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Limousine Safety Bills Advancing Through House

Senator Charles Schumer speaks at a press conference in Amsterdam detailing new proposed limousine safety regulations
Michael Apollo
Senator Charles Schumer speaks at a press conference in Amsterdam detailing proposed limousine safety regulations in October 2019

As the second anniversary of a fatal crash that killed 20 people in Schoharie nears, a slate of limousine safety measures is moving forward in the House of Representatives.

On Monday, New York Democratic Representatives Antonio Delgado of the 19th House District and Paul Tonko of the 20th House District announced that a package of limousine safety billswill advance to the House floor.

The limousine safety efforts were first announced on the one-year anniversary of the Schoharie limousine crash in October 2018 and are supported by several members of the New York delegation, including Republican Congresswoman Elise Stefanik of the 21st District, as well as Senators Charles Schumer and Kirsten Gillibrand.

The legislation is included in a larger House infrastructure bill.

Tonko spoke about developing the legislation with families touched by limousine-involved crashes on a conference call with advocates and Illinois Congresswoman Jan Schakowsky, who chairs the House Energy and Commerce Subcommittee on Consumer Protection and Commerce.

“We undertook a deep assessment of the chronic failures in America’s limousine safety system. And this limo safety plan is a powerful outcome of our collective effort,” said Tonko.

The Limousine Safety Action Plan includes three bills. The SAFE Limos Act of 2019 provides a federal definition for limousines, includes seatbelt and seating requirements, and sets safety standards for limousines and modified vehicles. Crash safety and inspection requirements are also included.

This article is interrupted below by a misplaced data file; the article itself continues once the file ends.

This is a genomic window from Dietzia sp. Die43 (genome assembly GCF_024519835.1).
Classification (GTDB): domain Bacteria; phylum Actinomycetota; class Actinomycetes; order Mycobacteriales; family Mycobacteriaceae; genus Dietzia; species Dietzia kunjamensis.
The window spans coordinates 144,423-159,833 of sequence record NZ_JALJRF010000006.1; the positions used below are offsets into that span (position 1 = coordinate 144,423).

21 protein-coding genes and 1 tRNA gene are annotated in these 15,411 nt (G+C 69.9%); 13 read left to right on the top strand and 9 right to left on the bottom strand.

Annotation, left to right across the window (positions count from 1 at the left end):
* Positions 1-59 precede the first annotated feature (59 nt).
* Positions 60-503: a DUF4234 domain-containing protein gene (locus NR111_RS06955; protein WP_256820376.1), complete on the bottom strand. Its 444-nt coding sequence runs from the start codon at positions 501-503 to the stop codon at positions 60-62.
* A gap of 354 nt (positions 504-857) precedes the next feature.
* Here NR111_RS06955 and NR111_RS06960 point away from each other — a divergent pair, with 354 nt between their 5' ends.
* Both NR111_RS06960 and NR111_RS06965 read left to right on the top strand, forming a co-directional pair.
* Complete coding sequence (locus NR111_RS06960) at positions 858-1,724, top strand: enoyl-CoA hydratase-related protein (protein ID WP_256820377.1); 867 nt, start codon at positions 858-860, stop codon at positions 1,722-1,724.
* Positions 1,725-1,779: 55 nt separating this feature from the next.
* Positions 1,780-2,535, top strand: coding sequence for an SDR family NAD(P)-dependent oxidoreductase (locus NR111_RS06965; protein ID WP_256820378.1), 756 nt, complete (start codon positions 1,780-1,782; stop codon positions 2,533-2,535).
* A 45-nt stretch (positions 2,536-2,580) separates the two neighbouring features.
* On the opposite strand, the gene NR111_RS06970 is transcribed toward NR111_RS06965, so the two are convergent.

The Take Unsafe Limos Off the Road Act supports state efforts to impound or immobilize unsafe vehicles.

And the End the Limo Loophole Act redefines vehicles used to transport nine or more passengers as a commercial vehicles.

“With this legislation we take the necessary and long-overdue steps that ensure every limousine on the road complies with federal safety standards. When people get into a limo – or, more importantly, when they put their children into a limo – they should be able to trust that the limousine is safe,” Tonko.

Among the advocates on Tuesday’s conference call, Jason Levine, Executive Director of the Center for Auto Safety, praised the limousine bills and several other transportation safety measures included in the so-called Motor Vehicle Safety Title in Moving Forward Act.

“Not only will every new vehicle include features like advanced driver assist systems, these systems will have to meet stringent performance standards, ensuring that the technology will be capable of reducing crashed, injuries, and deaths. The Safety Title will also make standard technology in every new car which will help prevent children from dying of heat asphyxia in the back of cars, minimize the chance of older adults dying in their homes and the silent killer of carbon monoxide, unknowingly spewing form their keyless vehicle, and ensure that limousines must meet the basic safety standards of other passenger vehicles, and reduce the scourge of drunk driving, which kills thousands every year,” said Levine.

Chair Schahowsky says she is confident that the traffic safety legislation will pass the House, and has high hopes for the safety bills in the Republican-led Senate, as well.

“There is the opportunity, I think, to move things independently, but we are trying to keep this package together. All of these things, we believe, are wildly popular among the American people who are now really seeming to have really found their voice,” said Schakowsky.

Lucas Willard is a reporter and host at WAMC Northeast Public Radio, which he joined in 2011.
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